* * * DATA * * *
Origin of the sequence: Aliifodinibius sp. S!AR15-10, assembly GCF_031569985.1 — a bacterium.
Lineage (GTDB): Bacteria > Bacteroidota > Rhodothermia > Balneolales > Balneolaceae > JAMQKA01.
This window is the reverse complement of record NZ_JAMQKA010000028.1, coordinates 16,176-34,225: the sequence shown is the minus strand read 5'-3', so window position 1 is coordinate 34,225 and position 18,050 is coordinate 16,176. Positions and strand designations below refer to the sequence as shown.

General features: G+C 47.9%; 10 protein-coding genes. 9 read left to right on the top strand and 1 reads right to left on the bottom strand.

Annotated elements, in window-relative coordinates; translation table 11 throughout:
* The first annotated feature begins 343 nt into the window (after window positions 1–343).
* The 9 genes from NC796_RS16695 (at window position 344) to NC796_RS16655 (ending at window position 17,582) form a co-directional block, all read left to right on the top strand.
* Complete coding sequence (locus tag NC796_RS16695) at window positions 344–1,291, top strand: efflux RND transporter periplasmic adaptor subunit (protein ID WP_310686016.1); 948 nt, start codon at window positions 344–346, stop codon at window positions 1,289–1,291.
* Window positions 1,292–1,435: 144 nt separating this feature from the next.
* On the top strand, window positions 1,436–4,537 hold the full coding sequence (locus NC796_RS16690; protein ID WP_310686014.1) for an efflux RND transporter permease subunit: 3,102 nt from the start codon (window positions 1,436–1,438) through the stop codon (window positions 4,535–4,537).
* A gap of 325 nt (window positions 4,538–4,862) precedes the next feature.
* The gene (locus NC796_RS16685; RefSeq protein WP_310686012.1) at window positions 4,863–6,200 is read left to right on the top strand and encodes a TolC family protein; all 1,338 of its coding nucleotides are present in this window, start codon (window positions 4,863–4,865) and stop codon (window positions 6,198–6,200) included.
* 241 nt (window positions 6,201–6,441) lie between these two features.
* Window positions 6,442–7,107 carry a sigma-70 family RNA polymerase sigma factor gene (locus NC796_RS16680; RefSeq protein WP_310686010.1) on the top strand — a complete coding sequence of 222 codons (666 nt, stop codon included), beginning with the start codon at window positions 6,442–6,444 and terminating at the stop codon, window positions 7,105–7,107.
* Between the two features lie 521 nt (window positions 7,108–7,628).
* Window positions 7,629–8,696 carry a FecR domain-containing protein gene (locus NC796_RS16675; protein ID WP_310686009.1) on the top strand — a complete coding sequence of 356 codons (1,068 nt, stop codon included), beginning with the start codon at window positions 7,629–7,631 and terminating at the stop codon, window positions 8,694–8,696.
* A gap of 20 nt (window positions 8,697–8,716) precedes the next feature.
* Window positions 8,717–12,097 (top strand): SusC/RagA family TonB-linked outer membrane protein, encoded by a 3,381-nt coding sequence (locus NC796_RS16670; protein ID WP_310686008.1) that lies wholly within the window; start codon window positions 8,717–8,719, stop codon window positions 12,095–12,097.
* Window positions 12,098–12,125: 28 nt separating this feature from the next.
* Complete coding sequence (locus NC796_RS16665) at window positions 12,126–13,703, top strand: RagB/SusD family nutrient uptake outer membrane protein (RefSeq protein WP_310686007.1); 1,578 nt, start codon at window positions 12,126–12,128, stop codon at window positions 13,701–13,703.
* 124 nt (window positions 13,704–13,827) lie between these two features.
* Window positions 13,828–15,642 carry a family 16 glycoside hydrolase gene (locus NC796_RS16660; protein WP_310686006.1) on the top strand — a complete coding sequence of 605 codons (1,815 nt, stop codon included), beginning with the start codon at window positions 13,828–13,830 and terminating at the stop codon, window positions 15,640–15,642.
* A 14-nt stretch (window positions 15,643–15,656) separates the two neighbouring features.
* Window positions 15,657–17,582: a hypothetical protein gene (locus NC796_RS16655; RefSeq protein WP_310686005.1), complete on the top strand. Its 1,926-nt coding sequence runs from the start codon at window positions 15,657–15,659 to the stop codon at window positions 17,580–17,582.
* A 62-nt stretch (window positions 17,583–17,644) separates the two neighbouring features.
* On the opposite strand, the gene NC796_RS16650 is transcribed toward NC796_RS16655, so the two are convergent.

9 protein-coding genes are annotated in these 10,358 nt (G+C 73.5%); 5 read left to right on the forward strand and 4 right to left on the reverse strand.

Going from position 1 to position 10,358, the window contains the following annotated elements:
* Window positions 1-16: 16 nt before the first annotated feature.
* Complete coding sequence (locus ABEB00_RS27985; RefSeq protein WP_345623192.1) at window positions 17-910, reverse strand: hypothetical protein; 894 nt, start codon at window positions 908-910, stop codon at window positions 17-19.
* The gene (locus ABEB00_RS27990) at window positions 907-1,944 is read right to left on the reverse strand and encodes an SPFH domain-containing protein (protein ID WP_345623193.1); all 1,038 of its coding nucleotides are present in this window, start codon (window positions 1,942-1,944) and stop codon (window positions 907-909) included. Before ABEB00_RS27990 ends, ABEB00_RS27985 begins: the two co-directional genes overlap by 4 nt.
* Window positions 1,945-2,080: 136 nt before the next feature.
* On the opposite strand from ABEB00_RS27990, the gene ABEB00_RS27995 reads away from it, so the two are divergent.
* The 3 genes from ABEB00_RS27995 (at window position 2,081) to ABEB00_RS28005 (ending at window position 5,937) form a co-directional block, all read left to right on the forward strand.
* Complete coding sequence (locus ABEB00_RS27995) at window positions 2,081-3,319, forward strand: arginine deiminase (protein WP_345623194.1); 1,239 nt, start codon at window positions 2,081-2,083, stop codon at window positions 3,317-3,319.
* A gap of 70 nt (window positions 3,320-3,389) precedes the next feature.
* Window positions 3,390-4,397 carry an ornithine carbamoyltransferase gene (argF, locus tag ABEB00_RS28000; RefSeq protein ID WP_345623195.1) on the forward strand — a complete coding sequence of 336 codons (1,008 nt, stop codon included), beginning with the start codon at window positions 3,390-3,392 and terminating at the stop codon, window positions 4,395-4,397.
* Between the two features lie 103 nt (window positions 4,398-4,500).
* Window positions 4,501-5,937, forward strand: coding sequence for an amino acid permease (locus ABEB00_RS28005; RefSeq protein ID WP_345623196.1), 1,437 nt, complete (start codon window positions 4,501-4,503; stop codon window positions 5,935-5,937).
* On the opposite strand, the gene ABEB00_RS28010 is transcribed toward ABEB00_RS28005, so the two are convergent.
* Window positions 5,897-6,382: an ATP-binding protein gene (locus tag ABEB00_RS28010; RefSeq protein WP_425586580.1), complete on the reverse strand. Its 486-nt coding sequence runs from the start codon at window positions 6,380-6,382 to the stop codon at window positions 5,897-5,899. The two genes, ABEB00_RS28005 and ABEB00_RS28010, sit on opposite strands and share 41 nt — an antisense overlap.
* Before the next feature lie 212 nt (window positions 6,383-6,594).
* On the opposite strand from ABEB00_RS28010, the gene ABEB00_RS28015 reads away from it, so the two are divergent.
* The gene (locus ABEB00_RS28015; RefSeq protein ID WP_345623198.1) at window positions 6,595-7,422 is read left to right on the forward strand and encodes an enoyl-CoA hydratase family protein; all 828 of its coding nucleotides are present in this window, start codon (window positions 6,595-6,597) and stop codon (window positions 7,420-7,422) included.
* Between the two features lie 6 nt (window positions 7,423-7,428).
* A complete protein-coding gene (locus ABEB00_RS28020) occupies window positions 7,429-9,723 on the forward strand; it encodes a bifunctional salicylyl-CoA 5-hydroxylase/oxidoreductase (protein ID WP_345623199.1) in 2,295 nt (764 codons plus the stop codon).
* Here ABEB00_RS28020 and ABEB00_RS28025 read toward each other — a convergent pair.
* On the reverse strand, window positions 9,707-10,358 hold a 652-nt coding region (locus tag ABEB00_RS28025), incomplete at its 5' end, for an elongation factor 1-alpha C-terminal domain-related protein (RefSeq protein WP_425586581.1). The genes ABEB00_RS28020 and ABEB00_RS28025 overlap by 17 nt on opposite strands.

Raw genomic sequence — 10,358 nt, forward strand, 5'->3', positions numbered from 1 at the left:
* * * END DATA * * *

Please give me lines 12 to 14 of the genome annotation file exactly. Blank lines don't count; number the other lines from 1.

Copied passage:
* The gene (locus NC796_RS16685; RefSeq protein WP_310686012.1) at window positions 4,863–6,200 is read left to right on the top strand and encodes a TolC family protein; all 1,338 of its coding nucleotides are present in this window, start codon (window positions 4,863–4,865) and stop codon (window positions 6,198–6,200) included.
* 241 nt (window positions 6,201–6,441) lie between these two features.
* Window positions 6,442–7,107 carry a sigma-70 family RNA polymerase sigma factor gene (locus NC796_RS16680; RefSeq protein WP_310686010.1) on the top strand — a complete coding sequence of 222 codons (666 nt, stop codon included), beginning with the start codon at window positions 6,442–6,444 and terminating at the stop codon, window positions 7,105–7,107.